Date of Award
Doctor of Philosophy (PhD)
Dr. Diego Escobari
Dr. Alberto Davila
Dr. Yu Liu
This dissertation includes three separate essays related to venture capital backed firms and peer to peer lending. The first essay, presented in Chapter II, studies underpricing and buy and hold abnormal returns in venture capital backed firms.
In this chapter, I conduct an analysis of underpricing and buy-and-hold abnormal returns in venture capitals' portfolio of firms using a sample of 991 venture backed IPOs between 1985 and 2018. I show that the more experienced the venture capital is, the larger the underpricing and the lower the buy-and-hold returns of the whole portfolio. Venture capital investors underprice significantly their portfolio of IPOs no matter if it is their first or latter IPO. Furthermore, the more diversified the portfolio of firms the venture capital is holding, the higher the overall underpricing of the venture capital overall portfolio. Additionally, while higher investment proportions in high-tech firms are significantly related to higher underpricing of the overall portfolio, higher investment proportions in health care firms are significantly related to lower underpricing. The results overall complement prior findings to support the grandstanding and spinning hypotheses suggested by Gompers (1996) and Loughran and Ritter (2004), respectively.
For the second essay, presented in Chapter III, I study the underpricing and buy and hold abnormal returns of IPO firms in concentrated vs. non-concentrated industries. My main research questions are, (i) Do IPOs by VC backed firms experience more underpricing in more competitive (crowded) industries? (ii) Do VC backed firms suffer lower returns in more competitive industries?
I find evidence that industry concentration plays a significant role in the underpricing and returns of IPO firms. Although firms in more concentrated industries have lower underpricing and higher returns, the concentration of the overall industry, as measured by the HH-Index, reduces underpricing. The results further show that VC-backed firms have higher average underpricing and perform better in more concentrated industries. The findings are robust and the effects are consistent and persist regardless of the industry classification standard employed.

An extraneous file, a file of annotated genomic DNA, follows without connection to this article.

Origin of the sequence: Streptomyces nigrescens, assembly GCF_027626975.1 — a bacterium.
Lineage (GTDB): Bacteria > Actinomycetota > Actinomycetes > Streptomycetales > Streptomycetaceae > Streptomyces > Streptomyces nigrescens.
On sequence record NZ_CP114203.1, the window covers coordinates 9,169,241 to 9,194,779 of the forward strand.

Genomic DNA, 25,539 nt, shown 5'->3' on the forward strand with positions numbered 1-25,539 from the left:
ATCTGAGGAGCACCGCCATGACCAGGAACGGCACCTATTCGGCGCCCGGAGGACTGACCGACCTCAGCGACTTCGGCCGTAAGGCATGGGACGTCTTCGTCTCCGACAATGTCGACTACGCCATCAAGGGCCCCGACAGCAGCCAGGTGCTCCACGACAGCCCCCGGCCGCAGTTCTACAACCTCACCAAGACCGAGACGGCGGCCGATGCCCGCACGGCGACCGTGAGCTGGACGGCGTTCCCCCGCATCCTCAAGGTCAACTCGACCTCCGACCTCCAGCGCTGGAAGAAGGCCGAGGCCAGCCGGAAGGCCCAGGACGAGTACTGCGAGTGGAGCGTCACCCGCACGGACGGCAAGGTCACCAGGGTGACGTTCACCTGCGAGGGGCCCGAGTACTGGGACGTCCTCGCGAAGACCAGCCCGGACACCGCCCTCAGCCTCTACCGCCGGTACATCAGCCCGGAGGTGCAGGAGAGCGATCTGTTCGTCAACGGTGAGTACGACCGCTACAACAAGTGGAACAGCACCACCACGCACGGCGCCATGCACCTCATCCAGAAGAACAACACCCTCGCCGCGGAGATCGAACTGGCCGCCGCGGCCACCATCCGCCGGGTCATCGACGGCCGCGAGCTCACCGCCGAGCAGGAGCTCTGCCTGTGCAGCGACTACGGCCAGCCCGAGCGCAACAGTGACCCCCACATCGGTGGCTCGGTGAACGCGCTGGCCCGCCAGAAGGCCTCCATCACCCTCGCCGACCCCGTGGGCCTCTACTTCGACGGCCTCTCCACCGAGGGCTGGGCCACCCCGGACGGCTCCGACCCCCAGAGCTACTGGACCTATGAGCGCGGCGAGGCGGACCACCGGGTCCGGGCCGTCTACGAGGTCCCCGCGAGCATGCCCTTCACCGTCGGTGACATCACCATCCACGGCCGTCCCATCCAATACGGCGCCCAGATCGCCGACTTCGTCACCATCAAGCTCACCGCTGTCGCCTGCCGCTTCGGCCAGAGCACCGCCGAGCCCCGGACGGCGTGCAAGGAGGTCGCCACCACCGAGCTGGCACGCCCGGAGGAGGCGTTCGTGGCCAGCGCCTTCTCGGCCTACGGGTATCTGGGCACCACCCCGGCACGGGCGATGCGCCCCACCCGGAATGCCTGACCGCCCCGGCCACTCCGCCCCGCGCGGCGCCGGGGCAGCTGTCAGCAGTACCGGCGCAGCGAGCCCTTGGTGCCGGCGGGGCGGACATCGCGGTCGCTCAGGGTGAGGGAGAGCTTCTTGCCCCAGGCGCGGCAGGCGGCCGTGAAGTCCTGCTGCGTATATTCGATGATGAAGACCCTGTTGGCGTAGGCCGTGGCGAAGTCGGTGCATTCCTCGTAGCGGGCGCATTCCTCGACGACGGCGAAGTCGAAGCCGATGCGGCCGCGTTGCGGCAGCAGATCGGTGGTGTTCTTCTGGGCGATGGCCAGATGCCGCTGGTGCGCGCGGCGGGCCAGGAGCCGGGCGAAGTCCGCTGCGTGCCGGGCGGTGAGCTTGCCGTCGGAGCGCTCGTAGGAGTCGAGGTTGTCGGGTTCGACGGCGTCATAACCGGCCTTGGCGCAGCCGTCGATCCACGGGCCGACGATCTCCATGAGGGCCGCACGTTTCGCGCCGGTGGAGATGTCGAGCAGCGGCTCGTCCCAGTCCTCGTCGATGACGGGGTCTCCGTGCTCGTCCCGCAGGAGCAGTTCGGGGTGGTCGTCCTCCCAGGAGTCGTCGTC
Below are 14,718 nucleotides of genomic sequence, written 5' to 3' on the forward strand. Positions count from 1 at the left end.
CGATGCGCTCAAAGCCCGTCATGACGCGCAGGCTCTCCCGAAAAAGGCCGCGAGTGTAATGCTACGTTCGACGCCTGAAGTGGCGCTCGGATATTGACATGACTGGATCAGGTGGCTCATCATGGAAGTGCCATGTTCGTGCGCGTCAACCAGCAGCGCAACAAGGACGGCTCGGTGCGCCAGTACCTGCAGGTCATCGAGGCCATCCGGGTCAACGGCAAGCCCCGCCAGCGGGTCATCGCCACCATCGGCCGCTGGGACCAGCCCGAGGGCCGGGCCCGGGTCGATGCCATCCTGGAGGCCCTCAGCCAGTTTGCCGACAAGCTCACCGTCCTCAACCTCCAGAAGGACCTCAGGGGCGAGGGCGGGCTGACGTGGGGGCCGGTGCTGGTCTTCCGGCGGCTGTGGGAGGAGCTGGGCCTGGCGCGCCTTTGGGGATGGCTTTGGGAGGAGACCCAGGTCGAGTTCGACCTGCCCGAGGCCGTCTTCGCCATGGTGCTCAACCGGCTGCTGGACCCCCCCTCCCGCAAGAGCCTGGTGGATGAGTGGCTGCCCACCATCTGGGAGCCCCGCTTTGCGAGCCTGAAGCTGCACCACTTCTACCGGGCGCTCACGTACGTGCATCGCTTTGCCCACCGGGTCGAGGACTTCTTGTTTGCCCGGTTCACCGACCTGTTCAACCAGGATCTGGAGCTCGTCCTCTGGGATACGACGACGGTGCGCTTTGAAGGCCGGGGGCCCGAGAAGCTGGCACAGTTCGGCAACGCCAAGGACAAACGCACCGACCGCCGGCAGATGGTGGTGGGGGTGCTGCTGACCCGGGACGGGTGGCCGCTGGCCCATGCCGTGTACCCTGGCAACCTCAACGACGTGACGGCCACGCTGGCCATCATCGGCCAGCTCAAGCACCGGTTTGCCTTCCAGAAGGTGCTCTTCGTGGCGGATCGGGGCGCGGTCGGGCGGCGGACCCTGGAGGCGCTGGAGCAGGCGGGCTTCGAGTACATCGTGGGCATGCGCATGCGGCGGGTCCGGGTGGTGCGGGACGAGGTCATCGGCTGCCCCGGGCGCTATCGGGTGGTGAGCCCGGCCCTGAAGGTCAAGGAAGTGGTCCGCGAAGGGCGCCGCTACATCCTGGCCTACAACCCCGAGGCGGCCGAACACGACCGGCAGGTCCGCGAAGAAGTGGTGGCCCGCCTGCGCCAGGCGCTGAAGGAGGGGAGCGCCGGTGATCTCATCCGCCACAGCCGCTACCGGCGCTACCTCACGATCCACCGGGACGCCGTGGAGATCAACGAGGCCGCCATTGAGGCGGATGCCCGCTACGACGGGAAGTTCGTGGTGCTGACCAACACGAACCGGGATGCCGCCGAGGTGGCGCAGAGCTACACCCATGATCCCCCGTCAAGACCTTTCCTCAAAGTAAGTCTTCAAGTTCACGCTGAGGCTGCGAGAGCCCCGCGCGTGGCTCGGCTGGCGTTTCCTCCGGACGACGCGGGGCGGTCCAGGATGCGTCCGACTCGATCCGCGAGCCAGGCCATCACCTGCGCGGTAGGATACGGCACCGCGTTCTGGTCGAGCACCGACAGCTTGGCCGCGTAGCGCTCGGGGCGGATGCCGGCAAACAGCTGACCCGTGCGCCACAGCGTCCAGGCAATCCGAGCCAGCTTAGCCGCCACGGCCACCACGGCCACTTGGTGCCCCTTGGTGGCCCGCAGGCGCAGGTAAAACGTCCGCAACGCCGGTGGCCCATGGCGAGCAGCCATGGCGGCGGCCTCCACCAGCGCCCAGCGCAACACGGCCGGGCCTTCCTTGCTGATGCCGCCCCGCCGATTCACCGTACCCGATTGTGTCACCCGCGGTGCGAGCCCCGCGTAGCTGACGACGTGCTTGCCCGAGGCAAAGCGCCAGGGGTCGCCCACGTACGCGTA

For the third essay, presented in Chapter IV, I investigate interest rates in Peer-to-Peer (P2P) lending where loans are separated into differentiated groups based on borrowers' risk level. I employ a mixture approach to model the existence of information asymmetry between borrowers and lenders in P2P lending businesses. The mixture approach allows for the identification of differentiated borrowers under incomplete information. I find that 31% of borrowers in the sample belong to the low risk group (A) and pay about 3% lower rate than those who belong to group B. Borrowers’ job position, work experience, and home ownership are strong determinants of risk level.
Riani, Abdelhamid, "Three Essays on Venture Capital Backed Firms and Peer to Peer Lending" (2019). Theses and Dissertations. 580.